What is the definition of deviance?
In sociology, deviance is defined as a type of behavior which elicits a negative response from society. In other words, when a person violates a norm (a social and cultural expectation), we call this a deviant act.
Some examples of deviance include rape, murder, arson and robbery. Not all deviance is this serious, however. Binge drinking or being sexually promiscuous, for example, are not against the law, but they are considered to be deviant acts because they elicit a strong moral response from society since they violate socially acceptable standards of behavior.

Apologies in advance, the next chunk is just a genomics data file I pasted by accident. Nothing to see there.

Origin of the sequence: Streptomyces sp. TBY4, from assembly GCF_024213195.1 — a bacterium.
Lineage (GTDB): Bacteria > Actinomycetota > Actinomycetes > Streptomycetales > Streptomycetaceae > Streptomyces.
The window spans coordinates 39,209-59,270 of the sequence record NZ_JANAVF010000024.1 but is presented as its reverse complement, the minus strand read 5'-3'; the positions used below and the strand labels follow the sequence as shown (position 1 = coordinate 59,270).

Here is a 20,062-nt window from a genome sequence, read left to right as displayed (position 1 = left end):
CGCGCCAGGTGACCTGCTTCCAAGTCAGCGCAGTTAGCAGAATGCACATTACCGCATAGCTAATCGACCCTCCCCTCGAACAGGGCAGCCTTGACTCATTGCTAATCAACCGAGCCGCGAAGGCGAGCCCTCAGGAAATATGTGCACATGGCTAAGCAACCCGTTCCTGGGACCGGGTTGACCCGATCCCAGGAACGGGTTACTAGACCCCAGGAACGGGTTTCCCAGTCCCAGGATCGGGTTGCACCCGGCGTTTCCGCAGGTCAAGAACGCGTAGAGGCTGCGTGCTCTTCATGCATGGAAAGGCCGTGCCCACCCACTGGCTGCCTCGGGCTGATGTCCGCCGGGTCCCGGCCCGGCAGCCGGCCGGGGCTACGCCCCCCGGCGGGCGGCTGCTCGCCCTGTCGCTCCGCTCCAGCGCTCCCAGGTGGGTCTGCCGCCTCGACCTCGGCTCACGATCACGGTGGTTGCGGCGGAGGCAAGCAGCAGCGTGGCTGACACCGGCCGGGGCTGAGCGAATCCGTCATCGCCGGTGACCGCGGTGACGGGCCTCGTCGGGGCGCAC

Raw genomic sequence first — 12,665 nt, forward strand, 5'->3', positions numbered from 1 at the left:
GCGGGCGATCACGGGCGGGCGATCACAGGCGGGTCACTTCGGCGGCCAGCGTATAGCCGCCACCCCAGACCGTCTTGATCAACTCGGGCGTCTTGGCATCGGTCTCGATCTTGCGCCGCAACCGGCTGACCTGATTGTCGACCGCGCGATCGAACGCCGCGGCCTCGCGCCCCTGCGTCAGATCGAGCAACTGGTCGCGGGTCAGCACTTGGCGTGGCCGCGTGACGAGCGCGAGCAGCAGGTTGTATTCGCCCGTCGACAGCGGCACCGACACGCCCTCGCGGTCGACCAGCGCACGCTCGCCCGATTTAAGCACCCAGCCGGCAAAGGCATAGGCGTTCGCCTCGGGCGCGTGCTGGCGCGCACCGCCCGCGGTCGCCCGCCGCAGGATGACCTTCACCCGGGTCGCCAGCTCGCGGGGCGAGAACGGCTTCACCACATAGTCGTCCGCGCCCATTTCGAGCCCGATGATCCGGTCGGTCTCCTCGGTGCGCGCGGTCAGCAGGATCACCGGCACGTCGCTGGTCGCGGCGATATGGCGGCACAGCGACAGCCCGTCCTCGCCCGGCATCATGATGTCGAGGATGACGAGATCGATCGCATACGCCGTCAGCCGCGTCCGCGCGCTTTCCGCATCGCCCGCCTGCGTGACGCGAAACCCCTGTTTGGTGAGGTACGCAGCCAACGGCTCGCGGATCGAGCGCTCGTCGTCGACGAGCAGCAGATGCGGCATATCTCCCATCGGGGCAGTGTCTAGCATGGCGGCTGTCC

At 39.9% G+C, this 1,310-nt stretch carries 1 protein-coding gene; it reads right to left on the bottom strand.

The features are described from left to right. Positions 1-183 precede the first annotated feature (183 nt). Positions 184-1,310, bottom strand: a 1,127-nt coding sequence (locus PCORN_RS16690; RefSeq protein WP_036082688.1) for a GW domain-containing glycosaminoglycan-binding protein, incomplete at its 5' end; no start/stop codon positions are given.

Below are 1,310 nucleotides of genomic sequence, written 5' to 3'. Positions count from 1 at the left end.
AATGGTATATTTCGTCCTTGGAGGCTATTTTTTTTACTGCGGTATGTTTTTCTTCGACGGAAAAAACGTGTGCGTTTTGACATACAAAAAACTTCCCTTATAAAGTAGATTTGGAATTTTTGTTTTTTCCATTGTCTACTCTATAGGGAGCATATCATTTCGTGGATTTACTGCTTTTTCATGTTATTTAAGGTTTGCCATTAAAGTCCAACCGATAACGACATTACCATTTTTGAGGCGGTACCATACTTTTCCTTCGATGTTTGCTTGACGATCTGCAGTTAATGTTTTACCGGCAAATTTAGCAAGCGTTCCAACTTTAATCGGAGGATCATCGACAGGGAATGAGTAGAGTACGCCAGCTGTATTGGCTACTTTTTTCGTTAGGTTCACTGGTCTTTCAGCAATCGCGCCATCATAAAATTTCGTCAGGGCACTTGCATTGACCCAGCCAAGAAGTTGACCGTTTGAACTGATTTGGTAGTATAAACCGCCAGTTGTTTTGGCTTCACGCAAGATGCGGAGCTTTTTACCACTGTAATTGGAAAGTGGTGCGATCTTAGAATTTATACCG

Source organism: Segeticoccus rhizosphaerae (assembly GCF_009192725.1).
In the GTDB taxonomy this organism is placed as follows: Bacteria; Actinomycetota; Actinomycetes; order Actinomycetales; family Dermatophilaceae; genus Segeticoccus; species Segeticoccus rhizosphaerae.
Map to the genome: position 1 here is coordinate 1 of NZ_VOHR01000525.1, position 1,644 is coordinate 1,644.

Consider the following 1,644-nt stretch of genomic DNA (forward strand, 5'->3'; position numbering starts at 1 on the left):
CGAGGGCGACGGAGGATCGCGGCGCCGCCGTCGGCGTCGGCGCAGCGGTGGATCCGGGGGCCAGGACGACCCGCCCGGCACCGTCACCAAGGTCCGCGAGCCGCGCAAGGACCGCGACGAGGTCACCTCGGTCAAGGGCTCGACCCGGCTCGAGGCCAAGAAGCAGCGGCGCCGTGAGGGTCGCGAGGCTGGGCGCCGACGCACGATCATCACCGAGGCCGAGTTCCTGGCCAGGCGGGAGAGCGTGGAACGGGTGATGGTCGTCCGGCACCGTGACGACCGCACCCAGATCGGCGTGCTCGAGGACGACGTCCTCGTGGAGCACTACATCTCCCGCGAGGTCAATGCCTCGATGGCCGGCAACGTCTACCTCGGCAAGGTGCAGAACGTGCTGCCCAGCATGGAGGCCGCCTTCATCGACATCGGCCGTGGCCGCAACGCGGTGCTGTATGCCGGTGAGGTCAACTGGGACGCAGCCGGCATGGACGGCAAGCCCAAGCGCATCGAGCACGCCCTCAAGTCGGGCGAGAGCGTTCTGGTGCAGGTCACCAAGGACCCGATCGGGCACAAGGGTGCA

Deviance does, however, vary across time and place. What one society judges to be deviant, for instance, might not be considered deviant in another. Similarly, our ideas about deviance can change over time. In the 19th century, for example, women were negatively judged for dressing in anything but a modest way. In modern society, however, women are not held to the same standards.
Deviance, therefore, is an action which violates social norms and which provokes a strong moral reaction. Deviance also varies from time and place.
For more information on deviance, please see the reference link provided.